Bears grades: How much of Sunday's loss to San Francisco is on the coaching staff?

Bears grades: How much of Sunday's loss to San Francisco is on the coaching staff?


Mitchell Trubisky’s 117.2 rating was a career high, and he showed good timing and accuracy when he threw the ball, especially on slants. But he only attempted 15 passes and threw for 102 yards, and fumbled twice in the span of three snaps. His longest pass traveling about 15 yards past the line of scrimmage — which was his eight-yard touchdown to Dontrelle Inman in the back of the end zone. Perhaps this was a function more of an ultra-conservative gameplan and less on his decision-making, but when presented with a free play due to an offsides 49ers defender, Trubisky didn’t suck the ball downfield and take a shot at the end zone. 


Jordan Howard, with 38 yards on 13 carries, struggled to make an impact against a 49ers defense that entered Sunday allowing 123.9 rushing yards per game. Only 30 percent of Howard’s runs came against a loaded box, though, according to NFL’s Next Gen Stats. The Bears needed Howard to carry the offensive load on Sunday, and he wasn’t able to do that. Saving this grade from an F, though, is Tarik Cohen, who caught all four of his targets for 39 yards but still was under-utilized, only playing 43.2 percent of the Bears’ offensive snaps (which is still his third-highest percentage of the 2017 season). 


Dontrelle Inman and Kendall Wright each caught both of their targets, combining for 46 yards and a touchdown, but the lack of production from this group was once again noticeable. 


Dion Sims struggled as a run blocker — had he executed his block on a Cohen run in the first quarter, it very well could’ve led to a 56-yard touchdown; instead, it was a one-yard gain. Sims also dropped one of the two passes thrown his way. Adam Shaheen played nine snaps (24.9 percent) and has combined to be on the field for 26 offensive plays after turning in his most productive game as a pro Nov. 19 against the Detroit Lions. 


Trubisky was largely kept upright and unbothered by the Bears’ offensive line, with the 49ers managing two sacks and two pressures on 19 drop-backs. But the Bears’ run blocking was uneven and didn’t do many favors for Howard, and Charles Leno’s holding penalty negated what would’ve been a 25-yard pass to Cohen that would’ve given the Bears the ball at midfield early in the second quarter.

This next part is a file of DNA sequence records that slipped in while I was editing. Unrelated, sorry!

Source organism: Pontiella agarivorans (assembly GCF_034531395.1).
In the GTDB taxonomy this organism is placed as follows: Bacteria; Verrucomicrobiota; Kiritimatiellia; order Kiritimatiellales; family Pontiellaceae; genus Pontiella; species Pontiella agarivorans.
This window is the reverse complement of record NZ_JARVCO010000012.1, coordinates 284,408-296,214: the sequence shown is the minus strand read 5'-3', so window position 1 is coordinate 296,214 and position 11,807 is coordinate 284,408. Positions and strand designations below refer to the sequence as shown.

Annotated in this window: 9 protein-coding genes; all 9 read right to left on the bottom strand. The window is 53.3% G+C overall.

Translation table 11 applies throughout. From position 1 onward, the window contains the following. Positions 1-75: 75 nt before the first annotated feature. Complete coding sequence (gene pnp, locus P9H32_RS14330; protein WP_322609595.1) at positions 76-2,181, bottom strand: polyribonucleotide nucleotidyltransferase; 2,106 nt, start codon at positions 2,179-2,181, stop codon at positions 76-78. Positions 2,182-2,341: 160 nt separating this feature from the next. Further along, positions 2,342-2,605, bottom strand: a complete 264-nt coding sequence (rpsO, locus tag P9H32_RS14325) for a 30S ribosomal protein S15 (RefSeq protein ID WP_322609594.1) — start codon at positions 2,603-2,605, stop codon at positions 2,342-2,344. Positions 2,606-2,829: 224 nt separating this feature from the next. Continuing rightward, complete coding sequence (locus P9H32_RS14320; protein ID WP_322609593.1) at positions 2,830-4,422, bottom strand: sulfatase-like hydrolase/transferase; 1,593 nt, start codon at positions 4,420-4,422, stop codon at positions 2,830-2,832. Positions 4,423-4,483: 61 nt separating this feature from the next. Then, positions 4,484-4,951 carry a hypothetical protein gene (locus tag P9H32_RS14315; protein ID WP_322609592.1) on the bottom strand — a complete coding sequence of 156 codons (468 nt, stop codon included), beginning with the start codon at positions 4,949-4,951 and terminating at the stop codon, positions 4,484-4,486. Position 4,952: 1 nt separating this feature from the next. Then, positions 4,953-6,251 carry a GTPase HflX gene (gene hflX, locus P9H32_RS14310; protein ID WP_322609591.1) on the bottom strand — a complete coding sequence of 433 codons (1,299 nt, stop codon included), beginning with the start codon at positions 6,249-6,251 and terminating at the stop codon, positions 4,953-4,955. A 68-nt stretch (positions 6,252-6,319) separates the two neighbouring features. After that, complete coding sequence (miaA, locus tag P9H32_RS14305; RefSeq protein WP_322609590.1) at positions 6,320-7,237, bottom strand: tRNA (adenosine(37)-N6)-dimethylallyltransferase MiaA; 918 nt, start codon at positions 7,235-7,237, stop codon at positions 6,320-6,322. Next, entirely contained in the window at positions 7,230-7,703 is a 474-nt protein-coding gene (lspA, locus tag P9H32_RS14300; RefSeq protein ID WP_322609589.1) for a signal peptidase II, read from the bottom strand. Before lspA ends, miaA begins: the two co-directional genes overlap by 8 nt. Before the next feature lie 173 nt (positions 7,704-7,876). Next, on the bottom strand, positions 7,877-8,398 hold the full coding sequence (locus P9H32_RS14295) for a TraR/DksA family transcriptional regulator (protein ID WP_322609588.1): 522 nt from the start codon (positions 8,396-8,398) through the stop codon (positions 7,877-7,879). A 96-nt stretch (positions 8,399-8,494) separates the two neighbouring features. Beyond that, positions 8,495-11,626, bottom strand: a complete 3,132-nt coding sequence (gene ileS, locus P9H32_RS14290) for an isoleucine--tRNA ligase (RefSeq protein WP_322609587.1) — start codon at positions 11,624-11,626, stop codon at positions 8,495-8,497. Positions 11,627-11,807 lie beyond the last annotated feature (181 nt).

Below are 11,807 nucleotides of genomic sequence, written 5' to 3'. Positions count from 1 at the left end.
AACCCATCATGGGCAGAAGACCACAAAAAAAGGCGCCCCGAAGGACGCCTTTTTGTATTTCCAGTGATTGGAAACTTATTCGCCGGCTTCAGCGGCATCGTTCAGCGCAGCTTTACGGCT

Akiem Hicks had two pressures and was solid against the run, as usual. But this group didn’t contribute to the meager pressure put on Jimmy Garoppolo (five hurries, two sacks), who was able to pick apart the Bears’ defense from a largely clean pocket. Roy Robertson-Harris’ unnecessary roughness penalty, when he hit Garoppolo going out of bounds, could’ve hurt more had the 49ers not settled for one of their five field goals a few plays later in the first quarter. 


Danny Trevathan’s return not only brought 11 tackles and one TFL, but it elevated the play of Christian Jones, who had a productive day with 13 tackles, one sack, one hurry and two TFLs. Nick Kwiatkoski dropped Carlos Hyde for a loss of seven, and Lamarr Houston returned to Chicago with a sack, hurry and TFL. But the lack of a consistent edge rushing presence from this group continues to hurt the Bears’ defense, and the lack of pressure on Garoppolo falls even more on this unit’s shoulders than the defensive line’s.


This grade is not indicative of the play of Kyle Fuller, who had an excellent game with six tackles, one TFL, two pass break-ups and his first interception since 2015, which came when he ripped the ball away from 49ers wide receiver Louis Murphy. The rest of the Bears’ secondary struggled, though, with Garoppolo finding it easy to attack the middle of the field against first-time safety pairing Eddie Jackson and Chris Prosinski (Adrian Amos, out with a hamstring injury, was missed). 


Tarik Cohen’s 61-yard punt return touchdown — on which he ran 127 yards, according to the CBS television broadcast — was the most exciting play by a Bears player in a long time. That it came against a 49ers punt coverage team that had allowed only 2.5 yards per return entering Sunday makes his twisting, winding run even more impressive. Cohen nearly broke another explosive return in the fourth quarter, but his 67 yard return was called back due to an illegal block above the waist penalty on Ben Braunecker. 


John Fox’s conservative approach to Sunday’s game wasn’t surprising, but should be highlighted for a three-win team with, seemingly, nothing to lose. The Bears had a fourth-and-1 at their own 34-yard line early in the second quarter and punted; what would’ve been the harm in seeing if Trubisky and the offense could convert that? Granted, the offense didn’t show a whole lot to instill confidence outside of one drive, but the gameplan for it seemed conservative, too. Fox’s reasoning for not allowing the 49ers to score with about 100 seconds left on the clock in the fourth quarter won’t instill much confidence in the Bears’ offense, either: Fox said he felt good about the team’s ability to block Robbie Gould’s game-winning chip-shot. Following that logic, Fox felt better about his team’s ability to block a field goal — which they’ve done once in 54 field goal/PAT attempts this year — than Trubisky’s ability to drive for a chance to win the game. Also worth questioning: Why was Shaheen only on the field for nine of 37 offensive snaps, and why did Prosinski play over the recently-activated Deiondre’ Hall at safety?